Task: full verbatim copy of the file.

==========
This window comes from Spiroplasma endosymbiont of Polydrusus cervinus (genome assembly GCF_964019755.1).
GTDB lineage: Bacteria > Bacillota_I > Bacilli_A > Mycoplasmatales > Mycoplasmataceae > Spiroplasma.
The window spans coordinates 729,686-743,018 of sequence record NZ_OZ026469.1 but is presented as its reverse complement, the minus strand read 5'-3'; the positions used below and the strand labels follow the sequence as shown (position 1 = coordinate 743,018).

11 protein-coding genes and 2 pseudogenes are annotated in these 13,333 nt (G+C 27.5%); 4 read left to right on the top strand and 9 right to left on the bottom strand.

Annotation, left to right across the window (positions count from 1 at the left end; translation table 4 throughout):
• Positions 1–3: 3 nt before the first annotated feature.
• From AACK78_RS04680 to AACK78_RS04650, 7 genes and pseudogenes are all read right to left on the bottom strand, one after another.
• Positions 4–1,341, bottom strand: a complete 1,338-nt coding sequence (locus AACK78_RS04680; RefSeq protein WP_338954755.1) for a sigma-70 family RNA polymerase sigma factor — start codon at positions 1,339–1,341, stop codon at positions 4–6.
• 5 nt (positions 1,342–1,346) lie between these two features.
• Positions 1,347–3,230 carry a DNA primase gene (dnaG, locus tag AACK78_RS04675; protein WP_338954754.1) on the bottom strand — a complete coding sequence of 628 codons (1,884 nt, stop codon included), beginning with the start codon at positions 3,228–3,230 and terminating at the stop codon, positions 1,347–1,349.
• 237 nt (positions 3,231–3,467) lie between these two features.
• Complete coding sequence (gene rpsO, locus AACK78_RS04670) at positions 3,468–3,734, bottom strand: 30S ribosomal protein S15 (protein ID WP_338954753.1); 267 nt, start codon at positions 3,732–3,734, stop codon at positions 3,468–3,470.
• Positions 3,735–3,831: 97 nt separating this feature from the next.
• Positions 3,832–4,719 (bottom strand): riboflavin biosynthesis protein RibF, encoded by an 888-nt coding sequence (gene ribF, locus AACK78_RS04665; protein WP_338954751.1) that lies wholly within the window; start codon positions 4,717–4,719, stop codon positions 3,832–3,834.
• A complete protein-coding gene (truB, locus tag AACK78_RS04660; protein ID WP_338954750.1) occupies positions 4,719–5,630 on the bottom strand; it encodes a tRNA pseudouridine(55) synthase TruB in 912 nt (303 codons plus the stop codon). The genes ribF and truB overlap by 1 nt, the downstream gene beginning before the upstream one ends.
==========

This window comes from Spiroplasma endosymbiont of Polydrusus cervinus (genome assembly GCF_964019755.1).
GTDB lineage: Bacteria > Bacillota_I > Bacilli_A > Mycoplasmatales > Mycoplasmataceae > Spiroplasma.
The window spans coordinates 729,686-743,018 of sequence record NZ_OZ026469.1 but is presented as its reverse complement, the minus strand read 5'-3'; the positions used below and the strand labels follow the sequence as shown (position 1 = coordinate 743,018).

11 protein-coding genes and 2 pseudogenes are annotated in these 13,333 nt (G+C 27.5%); 4 read left to right on the top strand and 9 right to left on the bottom strand.

Annotation, left to right across the window (positions count from 1 at the left end; translation table 4 throughout):
• Positions 1–3: 3 nt before the first annotated feature.
• From AACK78_RS04680 to AACK78_RS04650, 7 genes and pseudogenes are all read right to left on the bottom strand, one after another.
• Positions 4–1,341, bottom strand: a complete 1,338-nt coding sequence (locus AACK78_RS04680; RefSeq protein WP_338954755.1) for a sigma-70 family RNA polymerase sigma factor — start codon at positions 1,339–1,341, stop codon at positions 4–6.
• 5 nt (positions 1,342–1,346) lie between these two features.
• Positions 1,347–3,230 carry a DNA primase gene (dnaG, locus tag AACK78_RS04675; protein WP_338954754.1) on the bottom strand — a complete coding sequence of 628 codons (1,884 nt, stop codon included), beginning with the start codon at positions 3,228–3,230 and terminating at the stop codon, positions 1,347–1,349.
• 237 nt (positions 3,231–3,467) lie between these two features.
• Complete coding sequence (gene rpsO, locus AACK78_RS04670) at positions 3,468–3,734, bottom strand: 30S ribosomal protein S15 (protein ID WP_338954753.1); 267 nt, start codon at positions 3,732–3,734, stop codon at positions 3,468–3,470.
• Positions 3,735–3,831: 97 nt separating this feature from the next.
• Positions 3,832–4,719 (bottom strand): riboflavin biosynthesis protein RibF, encoded by an 888-nt coding sequence (gene ribF, locus AACK78_RS04665; protein WP_338954751.1) that lies wholly within the window; start codon positions 4,717–4,719, stop codon positions 3,832–3,834.
• A complete protein-coding gene (truB, locus tag AACK78_RS04660; protein ID WP_338954750.1) occupies positions 4,719–5,630 on the bottom strand; it encodes a tRNA pseudouridine(55) synthase TruB in 912 nt (303 codons plus the stop codon). The genes ribF and truB overlap by 1 nt, the downstream gene beginning before the upstream one ends.